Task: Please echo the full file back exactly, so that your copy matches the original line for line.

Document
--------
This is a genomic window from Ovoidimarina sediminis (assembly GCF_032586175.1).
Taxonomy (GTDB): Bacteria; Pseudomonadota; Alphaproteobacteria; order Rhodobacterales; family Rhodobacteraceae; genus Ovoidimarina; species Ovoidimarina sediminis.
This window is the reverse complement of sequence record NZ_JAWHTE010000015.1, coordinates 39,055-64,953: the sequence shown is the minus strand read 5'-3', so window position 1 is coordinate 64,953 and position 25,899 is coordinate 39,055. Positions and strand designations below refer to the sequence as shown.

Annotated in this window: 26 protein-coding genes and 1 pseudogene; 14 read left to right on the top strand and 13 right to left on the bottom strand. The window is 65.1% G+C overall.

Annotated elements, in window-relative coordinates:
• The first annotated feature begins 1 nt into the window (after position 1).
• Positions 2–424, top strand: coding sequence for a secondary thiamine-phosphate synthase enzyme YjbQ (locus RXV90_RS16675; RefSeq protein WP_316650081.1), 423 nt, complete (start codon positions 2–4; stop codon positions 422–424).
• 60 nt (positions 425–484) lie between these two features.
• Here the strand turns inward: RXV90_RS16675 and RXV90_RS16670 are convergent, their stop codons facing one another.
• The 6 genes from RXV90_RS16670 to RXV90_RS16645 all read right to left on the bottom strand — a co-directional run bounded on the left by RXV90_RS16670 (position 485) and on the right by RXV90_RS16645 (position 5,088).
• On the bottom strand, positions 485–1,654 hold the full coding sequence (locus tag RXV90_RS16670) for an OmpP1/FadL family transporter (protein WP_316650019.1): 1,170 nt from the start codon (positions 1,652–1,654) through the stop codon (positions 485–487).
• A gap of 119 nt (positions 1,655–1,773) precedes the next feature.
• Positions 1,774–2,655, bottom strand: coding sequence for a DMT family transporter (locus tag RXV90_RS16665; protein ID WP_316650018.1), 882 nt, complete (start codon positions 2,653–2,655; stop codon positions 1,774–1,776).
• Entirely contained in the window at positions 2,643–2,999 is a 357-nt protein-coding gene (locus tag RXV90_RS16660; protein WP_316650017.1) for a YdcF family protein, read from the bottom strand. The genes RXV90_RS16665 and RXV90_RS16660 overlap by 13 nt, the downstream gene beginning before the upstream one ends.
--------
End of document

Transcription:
This is a genomic window from Ovoidimarina sediminis (assembly GCF_032586175.1).
Taxonomy (GTDB): Bacteria; Pseudomonadota; Alphaproteobacteria; order Rhodobacterales; family Rhodobacteraceae; genus Ovoidimarina; species Ovoidimarina sediminis.
This window is the reverse complement of sequence record NZ_JAWHTE010000015.1, coordinates 39,055-64,953: the sequence shown is the minus strand read 5'-3', so window position 1 is coordinate 64,953 and position 25,899 is coordinate 39,055. Positions and strand designations below refer to the sequence as shown.

Annotated in this window: 26 protein-coding genes and 1 pseudogene; 14 read left to right on the top strand and 13 right to left on the bottom strand. The window is 65.1% G+C overall.

Annotated elements, in window-relative coordinates:
• The first annotated feature begins 1 nt into the window (after position 1).
• Positions 2–424, top strand: coding sequence for a secondary thiamine-phosphate synthase enzyme YjbQ (locus RXV90_RS16675; RefSeq protein WP_316650081.1), 423 nt, complete (start codon positions 2–4; stop codon positions 422–424).
• 60 nt (positions 425–484) lie between these two features.
• Here the strand turns inward: RXV90_RS16675 and RXV90_RS16670 are convergent, their stop codons facing one another.
• The 6 genes from RXV90_RS16670 to RXV90_RS16645 all read right to left on the bottom strand — a co-directional run bounded on the left by RXV90_RS16670 (position 485) and on the right by RXV90_RS16645 (position 5,088).
• On the bottom strand, positions 485–1,654 hold the full coding sequence (locus tag RXV90_RS16670) for an OmpP1/FadL family transporter (protein WP_316650019.1): 1,170 nt from the start codon (positions 1,652–1,654) through the stop codon (positions 485–487).
• A gap of 119 nt (positions 1,655–1,773) precedes the next feature.
• Positions 1,774–2,655, bottom strand: coding sequence for a DMT family transporter (locus tag RXV90_RS16665; protein ID WP_316650018.1), 882 nt, complete (start codon positions 2,653–2,655; stop codon positions 1,774–1,776).
• Entirely contained in the window at positions 2,643–2,999 is a 357-nt protein-coding gene (locus tag RXV90_RS16660; protein WP_316650017.1) for a YdcF family protein, read from the bottom strand. The genes RXV90_RS16665 and RXV90_RS16660 overlap by 13 nt, the downstream gene beginning before the upstream one ends.